An ARC Discovery grant has been awarded to Dr Tony Moore and Associate Professor Mark Gibson for their project: Fringe to Famous: Contemporary Australian Culture as an Innovation System.
The project team includes Monash academics Dr Moore and Associate Professor Gibson, and Dr Chris McAuliffe from The University of Melbourne.
The project examines the crossover between ‘alternative’ and ‘mainstream’ cultural production in Australia, identifying ways in which a hybridisation between the avant garde and the popular promotes the development of cultural industries.
It will conduct a detailed study of five cases: comedy (Working Dog and the Chaser), music (Mental as Anything, Paul Kelly and Nick Cave), visual arts/graphic design (Mambo Graphics), short film (Tropfest) and games development (Freeplay).
It will identify the conditions which have allowed crossover between the avant-garde and the mainstream and produce recommendations for policy both in cultural development and the development of creative industries.
The project aims to:
- Identify and compare key areas of exchange in Australia between small-scale experimental creative production for restricted audiences and larger-scale forms with more general appeal.
- Develop a detailed understanding of the social and material contexts in which such exchange has occurred, through a combination of archival and interview-based research.
- Identify the conditions for the translation of creative expression from ‘fringe’ locations to the ‘mainstream’, such that innovations at the margins are able to gain scale and influence.
- Determine the role that public institutions (like the ABC) and government have played in enabling or facilitating this translation.
- Develop recommendations for future government policy on the basis of an understanding of Australian creative production as an ‘innovation system’.
Monash journalism students report on federal election for UniPollWatch and The Guardian
Monash University’s journalism students are part of Australia’s largest newsroom, reporting on the 2016 federal election campaign through the UniPollWatch project, a groundbreaking national student project.
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Monash journalism researchers win JERAA grants
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Ruddock launches Youth and Media book in Serbia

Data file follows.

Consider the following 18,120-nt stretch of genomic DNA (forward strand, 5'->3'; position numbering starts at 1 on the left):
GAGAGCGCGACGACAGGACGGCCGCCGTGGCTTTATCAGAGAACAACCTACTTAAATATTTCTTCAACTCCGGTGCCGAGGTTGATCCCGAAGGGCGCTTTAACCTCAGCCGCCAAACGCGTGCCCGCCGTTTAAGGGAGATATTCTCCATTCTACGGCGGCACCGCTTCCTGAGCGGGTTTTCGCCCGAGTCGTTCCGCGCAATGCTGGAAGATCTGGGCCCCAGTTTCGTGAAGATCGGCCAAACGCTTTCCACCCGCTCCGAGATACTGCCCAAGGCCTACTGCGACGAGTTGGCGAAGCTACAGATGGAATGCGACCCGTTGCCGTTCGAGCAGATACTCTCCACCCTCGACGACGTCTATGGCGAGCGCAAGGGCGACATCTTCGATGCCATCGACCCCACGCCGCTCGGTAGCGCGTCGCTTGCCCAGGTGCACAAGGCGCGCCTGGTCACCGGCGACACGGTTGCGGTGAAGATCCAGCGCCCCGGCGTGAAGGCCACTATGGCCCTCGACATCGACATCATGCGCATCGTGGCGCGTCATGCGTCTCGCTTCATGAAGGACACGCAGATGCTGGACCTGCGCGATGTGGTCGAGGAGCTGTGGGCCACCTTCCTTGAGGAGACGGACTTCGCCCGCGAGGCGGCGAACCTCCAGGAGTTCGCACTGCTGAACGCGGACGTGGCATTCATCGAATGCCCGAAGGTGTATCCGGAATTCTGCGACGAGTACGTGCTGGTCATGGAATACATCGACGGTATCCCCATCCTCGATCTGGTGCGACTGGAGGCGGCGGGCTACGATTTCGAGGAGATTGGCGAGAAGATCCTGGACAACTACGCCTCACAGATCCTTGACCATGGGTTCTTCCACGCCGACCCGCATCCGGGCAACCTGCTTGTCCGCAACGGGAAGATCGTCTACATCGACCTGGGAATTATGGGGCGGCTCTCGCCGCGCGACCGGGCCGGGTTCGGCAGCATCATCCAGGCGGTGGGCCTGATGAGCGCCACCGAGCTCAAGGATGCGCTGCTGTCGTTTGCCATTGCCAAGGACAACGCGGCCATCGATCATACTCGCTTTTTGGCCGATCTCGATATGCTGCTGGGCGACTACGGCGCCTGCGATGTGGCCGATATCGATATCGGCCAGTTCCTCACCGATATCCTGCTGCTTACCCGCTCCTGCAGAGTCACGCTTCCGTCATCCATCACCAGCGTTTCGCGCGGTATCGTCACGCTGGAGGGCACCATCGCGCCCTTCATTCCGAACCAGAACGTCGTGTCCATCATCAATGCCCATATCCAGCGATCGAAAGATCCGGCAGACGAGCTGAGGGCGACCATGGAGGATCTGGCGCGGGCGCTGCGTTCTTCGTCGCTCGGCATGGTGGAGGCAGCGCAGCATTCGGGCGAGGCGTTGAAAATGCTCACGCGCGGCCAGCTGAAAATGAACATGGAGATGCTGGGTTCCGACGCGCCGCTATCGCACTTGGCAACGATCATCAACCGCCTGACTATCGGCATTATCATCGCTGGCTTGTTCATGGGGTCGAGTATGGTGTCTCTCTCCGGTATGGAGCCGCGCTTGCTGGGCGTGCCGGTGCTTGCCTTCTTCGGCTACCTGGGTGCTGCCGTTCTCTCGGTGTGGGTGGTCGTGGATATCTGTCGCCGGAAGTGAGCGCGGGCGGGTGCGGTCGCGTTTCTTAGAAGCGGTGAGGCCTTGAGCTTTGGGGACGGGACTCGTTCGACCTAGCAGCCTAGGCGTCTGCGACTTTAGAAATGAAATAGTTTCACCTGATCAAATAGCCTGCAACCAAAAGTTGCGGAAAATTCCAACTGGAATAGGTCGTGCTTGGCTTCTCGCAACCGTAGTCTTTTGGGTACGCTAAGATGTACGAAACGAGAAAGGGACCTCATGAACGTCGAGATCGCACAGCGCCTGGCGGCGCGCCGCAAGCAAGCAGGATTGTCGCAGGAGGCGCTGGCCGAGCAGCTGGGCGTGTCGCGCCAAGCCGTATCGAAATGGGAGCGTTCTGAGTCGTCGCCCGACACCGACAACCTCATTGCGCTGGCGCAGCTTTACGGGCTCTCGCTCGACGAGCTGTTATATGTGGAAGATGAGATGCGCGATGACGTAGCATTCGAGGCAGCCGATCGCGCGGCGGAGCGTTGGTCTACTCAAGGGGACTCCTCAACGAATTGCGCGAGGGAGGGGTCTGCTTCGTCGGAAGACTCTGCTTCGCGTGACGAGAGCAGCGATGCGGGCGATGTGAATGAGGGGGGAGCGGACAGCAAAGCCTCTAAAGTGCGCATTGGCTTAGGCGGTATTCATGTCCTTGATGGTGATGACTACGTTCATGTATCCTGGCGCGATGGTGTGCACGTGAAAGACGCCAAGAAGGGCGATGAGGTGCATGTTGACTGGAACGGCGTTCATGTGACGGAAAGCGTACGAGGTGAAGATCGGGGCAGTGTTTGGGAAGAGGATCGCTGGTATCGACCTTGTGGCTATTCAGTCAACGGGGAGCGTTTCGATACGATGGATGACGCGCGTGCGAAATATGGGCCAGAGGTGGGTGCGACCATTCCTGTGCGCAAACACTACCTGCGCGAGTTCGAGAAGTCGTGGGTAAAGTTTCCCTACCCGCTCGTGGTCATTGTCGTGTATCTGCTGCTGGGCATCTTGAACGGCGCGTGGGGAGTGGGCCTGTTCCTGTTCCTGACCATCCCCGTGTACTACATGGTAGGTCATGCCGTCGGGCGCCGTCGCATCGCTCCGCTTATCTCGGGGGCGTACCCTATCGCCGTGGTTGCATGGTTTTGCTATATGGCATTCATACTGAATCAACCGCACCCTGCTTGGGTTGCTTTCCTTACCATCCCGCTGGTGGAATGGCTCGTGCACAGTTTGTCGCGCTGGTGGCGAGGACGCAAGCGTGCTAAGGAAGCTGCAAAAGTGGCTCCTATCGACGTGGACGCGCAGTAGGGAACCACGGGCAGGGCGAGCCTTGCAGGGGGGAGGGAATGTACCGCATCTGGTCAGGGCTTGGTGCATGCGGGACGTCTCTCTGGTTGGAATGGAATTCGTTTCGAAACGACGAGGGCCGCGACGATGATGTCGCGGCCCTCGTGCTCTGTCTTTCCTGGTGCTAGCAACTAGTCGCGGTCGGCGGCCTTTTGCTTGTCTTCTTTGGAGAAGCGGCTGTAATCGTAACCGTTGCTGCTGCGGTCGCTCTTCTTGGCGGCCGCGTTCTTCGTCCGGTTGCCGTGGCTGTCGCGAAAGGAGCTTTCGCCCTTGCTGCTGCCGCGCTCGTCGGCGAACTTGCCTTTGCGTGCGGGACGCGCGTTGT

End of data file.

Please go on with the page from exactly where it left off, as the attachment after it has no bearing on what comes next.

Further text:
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Waleed Aly launches the Monash Media Lab
Monash academic and media presenter Waleed Aly officially launched the Monash Media Lab on Thursday, April 7, before the Monash community and special guests.
Monash University launches innovative media lab
A state-of-the-art media lab will be officially launched at Monash University’s Caulfield campus on April 7. Waleed Aly, well-known journalist and Monash University academic, will launch the lab, which is part of the Faculty of Arts’ School of Media, Film and Journalism.
Monash students recognised in trust awards
Three Monash journalism students have been named successful recipients of the 2016 Herb Thomas Memorial Trust Award.
Annika wins two Quills for Choppergate scandal
Monash journalism alumna Annika Smethurst has won two 2015 Victorian Quill Awards for her outstanding work on the “Choppergate” scandal.
Monash student & graduates named Quill finalists
Monash student Jack Paynter is among an impressive list of journalists who are finalists in the 2015 Victorian Quill Awards, including Ashley Argoon (pictured left), Annika Smethurst, Therese Allaoui, Brendan Casey and Danny Tran.
Shona has a blast promoting the dairy industry
Master of Journalism graduate Shona McPherson has a fantastic job as the media officer of the Australian Dairy Farmers. Shona is passionate about promoting and protecting the dairy farmers’ industry.
James dreams of a life in the fast lane
Journalism graduate James Wong is keen to live a life in the fast lane. James’s dream job is working on a show like Top Gear because of his great love of cars.
Monash Media Lab opens for semester one
A new multi-million dollar media centre is now available to Monash University’s School of Media, Film and Journalism students for semester 1, 2016.